Tuesday, May 08, 2007

Tuesday in the 5th Week of Easter
Peace in Reverse?

Readings: Acts 14:19-28; Psalm 145:10-11, 12-13ab, 21; John 14:27-31a

A peace the world cannot give, this is my gift to you…

It often seems that the world approaches peace in much the same way that it does the many other things that it seeks, things like knowledge and development and democracy. The strategy, if there is one, is simply to marshal as many resources as possible and to forge relentlessly onwards with as much speed and acceleration as one can manage. The situation in Iraq comes spontaneously to mind. And isn’t this also the way in which, as individuals, we often seek peace in our own lives? Don’t we try to leave behind the unpleasantness of the past – and even of the present – and run ever more quickly towards the future in a kind of self-induced blissful forgetting? But even if we do manage to achieve an uneasy stillness, we know from experience that this is often simply the calm before an even bigger storm. Even if all the messiness seems to have disappeared from plain sight, don’t we have the nagging suspicion that it has only been swept under the carpet? And isn’t it true that all the things we try so hard to run away from simply accumulate to form a distinct bulge on the floor of our lives over which we continually trip and stumble even as we try our hardest to ignore it?

How then to dispose ourselves to receive this peace that is the gift of the crucified and risen Lord? The actions of Paul and Barnabas in the first reading may offer us a symbolic indication of what is required. The striking thing about the reading is the direction in which people seem to be moving. When Paul is stoned and left for dead, we are told that he stood up and went back to the town, the very place where people had tried to kill him. After both Paul and Barnabas have successfully completed their mission, we are told that they went back through Lystra and Iconium to Antioch where they gave an account of all that God had done with them to the very community that had commissioned them. Even as Paul and Barnabas move relentlessly onward to proclaim the good news, they also have the occasion to go back, to retrace their steps. In failure and in success alike, they make time to go back so that they can better move ahead.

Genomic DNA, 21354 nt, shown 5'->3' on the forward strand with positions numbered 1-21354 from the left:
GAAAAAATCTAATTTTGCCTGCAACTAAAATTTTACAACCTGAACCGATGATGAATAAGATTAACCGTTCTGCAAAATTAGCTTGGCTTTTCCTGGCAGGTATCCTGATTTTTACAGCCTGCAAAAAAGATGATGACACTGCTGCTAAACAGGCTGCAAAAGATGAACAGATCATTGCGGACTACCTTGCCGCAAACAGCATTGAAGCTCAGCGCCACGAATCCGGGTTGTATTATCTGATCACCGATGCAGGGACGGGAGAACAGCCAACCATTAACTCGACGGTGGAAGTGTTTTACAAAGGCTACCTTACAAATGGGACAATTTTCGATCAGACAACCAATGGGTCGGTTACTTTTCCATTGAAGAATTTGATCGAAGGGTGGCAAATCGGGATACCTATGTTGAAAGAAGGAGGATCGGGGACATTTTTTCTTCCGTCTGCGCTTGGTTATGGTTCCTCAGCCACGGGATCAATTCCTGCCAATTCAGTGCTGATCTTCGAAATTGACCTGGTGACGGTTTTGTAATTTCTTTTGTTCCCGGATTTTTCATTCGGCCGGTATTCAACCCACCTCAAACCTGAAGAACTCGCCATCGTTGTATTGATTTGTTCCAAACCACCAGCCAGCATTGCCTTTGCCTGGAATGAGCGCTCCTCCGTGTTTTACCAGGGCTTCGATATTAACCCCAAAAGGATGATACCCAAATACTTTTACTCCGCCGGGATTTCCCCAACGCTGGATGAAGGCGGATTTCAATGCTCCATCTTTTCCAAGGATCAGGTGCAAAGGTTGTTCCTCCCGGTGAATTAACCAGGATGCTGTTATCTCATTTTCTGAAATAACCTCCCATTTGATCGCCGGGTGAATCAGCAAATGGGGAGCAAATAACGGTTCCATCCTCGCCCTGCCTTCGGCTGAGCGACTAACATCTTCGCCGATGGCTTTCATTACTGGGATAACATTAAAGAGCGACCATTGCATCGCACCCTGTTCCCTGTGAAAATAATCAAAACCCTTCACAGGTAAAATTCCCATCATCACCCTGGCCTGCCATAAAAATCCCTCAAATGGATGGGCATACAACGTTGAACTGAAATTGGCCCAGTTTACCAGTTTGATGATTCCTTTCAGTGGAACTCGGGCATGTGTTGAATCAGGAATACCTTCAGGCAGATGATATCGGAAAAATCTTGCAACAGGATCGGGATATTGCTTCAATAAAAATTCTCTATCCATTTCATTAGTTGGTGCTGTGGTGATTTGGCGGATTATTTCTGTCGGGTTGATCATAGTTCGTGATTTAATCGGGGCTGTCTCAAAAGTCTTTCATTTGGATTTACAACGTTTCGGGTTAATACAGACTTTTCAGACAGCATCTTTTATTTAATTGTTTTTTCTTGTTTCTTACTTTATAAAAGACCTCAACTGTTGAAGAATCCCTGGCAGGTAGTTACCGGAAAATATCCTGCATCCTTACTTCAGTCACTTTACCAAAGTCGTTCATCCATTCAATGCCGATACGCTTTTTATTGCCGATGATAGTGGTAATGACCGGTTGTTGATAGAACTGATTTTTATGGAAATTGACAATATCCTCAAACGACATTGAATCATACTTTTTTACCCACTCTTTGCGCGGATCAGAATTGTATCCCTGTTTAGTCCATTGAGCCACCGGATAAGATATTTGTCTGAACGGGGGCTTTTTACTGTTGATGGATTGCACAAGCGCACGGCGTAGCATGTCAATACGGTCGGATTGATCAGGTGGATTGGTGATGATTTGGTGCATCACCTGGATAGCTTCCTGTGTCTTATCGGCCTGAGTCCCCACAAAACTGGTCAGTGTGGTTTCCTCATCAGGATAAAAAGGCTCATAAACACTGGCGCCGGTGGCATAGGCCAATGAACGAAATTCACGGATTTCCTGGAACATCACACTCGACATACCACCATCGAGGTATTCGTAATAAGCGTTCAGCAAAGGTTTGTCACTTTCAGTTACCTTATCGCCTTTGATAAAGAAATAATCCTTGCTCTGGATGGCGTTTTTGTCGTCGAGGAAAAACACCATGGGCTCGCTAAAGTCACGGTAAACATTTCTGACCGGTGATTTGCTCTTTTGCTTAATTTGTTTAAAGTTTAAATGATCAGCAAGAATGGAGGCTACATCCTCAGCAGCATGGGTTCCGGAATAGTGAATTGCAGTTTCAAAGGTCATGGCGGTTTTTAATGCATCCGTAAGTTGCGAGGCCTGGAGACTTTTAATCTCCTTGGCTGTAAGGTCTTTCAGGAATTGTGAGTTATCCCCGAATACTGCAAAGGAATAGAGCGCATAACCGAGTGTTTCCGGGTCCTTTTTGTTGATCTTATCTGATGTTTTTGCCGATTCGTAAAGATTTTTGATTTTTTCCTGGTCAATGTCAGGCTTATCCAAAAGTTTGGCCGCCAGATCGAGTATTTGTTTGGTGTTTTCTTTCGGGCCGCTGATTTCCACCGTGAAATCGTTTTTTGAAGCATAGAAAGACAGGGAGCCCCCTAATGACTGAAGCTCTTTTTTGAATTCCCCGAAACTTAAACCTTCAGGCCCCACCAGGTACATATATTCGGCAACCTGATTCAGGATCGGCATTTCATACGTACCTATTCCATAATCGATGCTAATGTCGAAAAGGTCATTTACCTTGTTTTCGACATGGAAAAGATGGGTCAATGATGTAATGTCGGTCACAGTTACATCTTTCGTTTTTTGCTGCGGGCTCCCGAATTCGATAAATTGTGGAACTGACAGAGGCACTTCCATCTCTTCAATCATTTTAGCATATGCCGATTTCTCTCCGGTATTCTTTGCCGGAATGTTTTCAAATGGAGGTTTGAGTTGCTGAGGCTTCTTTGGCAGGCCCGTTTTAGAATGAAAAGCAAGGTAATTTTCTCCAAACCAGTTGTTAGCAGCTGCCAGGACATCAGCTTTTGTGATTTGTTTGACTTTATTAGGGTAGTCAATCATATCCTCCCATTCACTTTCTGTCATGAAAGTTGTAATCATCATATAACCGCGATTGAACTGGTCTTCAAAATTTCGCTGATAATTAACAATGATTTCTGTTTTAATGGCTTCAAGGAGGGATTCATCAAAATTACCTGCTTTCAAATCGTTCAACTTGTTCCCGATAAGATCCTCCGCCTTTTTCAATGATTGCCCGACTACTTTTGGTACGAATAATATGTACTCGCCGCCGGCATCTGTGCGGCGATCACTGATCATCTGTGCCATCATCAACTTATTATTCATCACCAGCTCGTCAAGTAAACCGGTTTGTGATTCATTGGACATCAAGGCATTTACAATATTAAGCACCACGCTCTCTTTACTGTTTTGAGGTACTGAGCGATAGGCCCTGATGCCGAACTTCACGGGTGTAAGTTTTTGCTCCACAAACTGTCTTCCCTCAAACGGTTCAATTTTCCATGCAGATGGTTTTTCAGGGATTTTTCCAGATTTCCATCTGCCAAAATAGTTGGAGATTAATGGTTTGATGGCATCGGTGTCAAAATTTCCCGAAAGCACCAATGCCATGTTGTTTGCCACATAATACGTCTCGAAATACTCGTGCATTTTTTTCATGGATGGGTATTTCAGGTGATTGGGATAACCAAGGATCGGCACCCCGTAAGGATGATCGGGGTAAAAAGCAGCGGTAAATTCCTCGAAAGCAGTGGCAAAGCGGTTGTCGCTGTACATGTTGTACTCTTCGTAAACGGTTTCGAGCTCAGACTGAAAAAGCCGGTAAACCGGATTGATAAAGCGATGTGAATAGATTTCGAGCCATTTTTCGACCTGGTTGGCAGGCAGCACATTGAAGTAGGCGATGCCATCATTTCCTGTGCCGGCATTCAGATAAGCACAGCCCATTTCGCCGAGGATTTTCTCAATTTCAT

Isn’t this something we need to learn as well, we who take justifiable pride in the speed at which we have now learnt to move ahead? Don’t we need also to learn to make time and space, if only in our imaginations and our prayer, to go back, to retrace our steps, to get reconnected with ourselves, with our communities and with our God? And so to receive the peace that Christ wishes to bequeath to us and through us to others?

How might we better receive Christ’s peace today?

1 comment:

  1. Interesting ... to 'go back', to 'retrace our steps' ...

    There is something very powerful in 'going back', in recalling the past, not in a nostalgic way, not to relive the hurts or ecstacies, but to plumb the depths of God's working in the events and people there. Isn't this what we do at every Mass? "Do this in memory of me". That 'memory' is not a mere recall of the historical events of the first Easter Triduum, but a multi-dimensional instantiation of the form, substance, spirit and mission of the God-man Jesus. And peace flows from the Eucharist made real for us at every Mass through the words and actions of the priest, culminating in the sharing of that same peace among all the faithful.

    Go (back) in the peace of Christ.